25 Mar 19. Featured Paper
Clinical diagnosis of TIA or minor stroke and prognosis in patients with neurological symptoms: A rapid access clinic cohort.
Background: The long-term risk of stroke or myocardial infarction (MI) in patients with minor neurological symptoms who are not clinically diagnosed with transient ischaemic attack (TIA) or minor stroke is uncertain.
Methods: We used data from a rapid access clinic for patients with suspected TIA or minor stroke and follow-up from four overlapping data sources for a diagnosis of ischaemic or haemorrhagic stroke, MI, major haemorrhage and death. We identified patients with and without a clinical diagnosis of TIA or minor stroke. We estimated hazard ratios of stroke, MI, major haemorrhage and death in early and late time periods.
Results: 5,997 patients were seen from 2005–2013, who were diagnosed with TIA or minor stroke (n = 3604, 60%) or with other diagnoses (n = 2392, 40%). By 5 years the proportion of patients who had a subsequent ischaemic stroke or MI, in patients with a clinical diagnosis of minor stroke or TIA was 19% [95% confidence interval (CI): 17–20%], and in patients with other diagnoses was 10% (95%CI: 8–15%). Patients with clinical diagnosis of TIA or minor stroke had three times the hazard of stroke or MI compared to patients with other diagnoses [hazard ratio (HR)2.83 95%CI:2.13–3.76, adjusted age and sex] by 90 days post-event; however from 90 days to end of follow up, this difference was attenuated (HR 1.52, 95%CI:1.25–1.86). Older patients and those who had a history of vascular disease had a high risk of stroke or MI, whether or not they were diagnosed with minor stroke or TIA.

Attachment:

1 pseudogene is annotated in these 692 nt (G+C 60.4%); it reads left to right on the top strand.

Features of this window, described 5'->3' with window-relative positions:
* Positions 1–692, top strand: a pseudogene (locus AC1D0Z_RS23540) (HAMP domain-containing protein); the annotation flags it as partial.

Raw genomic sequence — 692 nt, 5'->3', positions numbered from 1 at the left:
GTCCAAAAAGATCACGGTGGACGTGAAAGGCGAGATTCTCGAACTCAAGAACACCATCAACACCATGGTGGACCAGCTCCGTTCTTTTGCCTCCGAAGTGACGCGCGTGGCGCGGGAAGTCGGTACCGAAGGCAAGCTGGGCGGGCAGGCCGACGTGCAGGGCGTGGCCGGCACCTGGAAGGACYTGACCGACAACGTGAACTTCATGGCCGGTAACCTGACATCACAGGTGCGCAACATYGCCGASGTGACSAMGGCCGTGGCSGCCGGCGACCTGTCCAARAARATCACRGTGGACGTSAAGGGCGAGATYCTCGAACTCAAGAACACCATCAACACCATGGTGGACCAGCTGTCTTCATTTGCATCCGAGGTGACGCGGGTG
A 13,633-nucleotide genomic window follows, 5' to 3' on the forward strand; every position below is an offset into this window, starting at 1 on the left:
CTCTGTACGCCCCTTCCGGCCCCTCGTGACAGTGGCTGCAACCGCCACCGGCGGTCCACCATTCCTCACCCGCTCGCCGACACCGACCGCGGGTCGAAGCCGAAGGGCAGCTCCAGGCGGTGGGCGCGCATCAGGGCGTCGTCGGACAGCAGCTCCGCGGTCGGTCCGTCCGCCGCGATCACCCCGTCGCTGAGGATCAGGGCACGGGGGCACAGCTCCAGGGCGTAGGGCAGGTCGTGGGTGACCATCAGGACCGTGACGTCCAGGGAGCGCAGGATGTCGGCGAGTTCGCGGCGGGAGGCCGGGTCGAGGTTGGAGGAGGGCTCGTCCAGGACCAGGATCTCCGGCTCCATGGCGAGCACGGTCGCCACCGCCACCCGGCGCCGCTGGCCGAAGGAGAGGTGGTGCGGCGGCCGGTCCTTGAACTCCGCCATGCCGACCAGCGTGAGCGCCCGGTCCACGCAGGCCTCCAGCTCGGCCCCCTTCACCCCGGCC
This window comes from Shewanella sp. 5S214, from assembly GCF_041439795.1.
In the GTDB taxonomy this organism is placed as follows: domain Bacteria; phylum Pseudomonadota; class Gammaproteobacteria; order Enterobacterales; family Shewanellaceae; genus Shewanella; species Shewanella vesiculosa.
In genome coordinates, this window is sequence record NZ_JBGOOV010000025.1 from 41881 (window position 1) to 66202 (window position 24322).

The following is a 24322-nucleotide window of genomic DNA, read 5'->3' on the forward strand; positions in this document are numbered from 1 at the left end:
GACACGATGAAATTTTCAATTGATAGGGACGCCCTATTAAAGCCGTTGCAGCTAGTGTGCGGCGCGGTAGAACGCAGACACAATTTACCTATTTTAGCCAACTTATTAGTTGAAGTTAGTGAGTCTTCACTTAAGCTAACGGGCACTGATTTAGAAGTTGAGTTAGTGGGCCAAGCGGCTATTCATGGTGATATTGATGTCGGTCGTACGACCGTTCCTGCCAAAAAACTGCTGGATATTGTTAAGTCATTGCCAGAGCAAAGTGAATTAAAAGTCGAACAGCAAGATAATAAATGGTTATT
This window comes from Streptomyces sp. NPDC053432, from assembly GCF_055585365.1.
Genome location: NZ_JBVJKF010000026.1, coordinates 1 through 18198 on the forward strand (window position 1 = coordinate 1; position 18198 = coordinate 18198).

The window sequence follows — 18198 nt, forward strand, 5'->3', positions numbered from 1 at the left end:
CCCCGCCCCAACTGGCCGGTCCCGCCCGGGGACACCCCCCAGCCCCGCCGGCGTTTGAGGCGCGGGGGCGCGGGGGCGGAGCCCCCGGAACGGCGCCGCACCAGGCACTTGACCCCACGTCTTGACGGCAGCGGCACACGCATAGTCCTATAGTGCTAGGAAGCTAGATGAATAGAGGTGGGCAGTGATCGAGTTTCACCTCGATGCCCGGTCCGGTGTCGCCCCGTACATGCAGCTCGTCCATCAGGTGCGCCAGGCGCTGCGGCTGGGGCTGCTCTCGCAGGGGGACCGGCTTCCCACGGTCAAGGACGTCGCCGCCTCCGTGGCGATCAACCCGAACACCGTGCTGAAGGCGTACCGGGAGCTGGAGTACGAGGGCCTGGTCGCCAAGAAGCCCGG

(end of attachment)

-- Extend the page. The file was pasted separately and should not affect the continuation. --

Conclusions: Careful attention to vascular risk factors in patients presenting with transient or minor neurological symptoms not thought to be due to stroke or TIA is justified, particularly those who are older or have a history of vascular disease.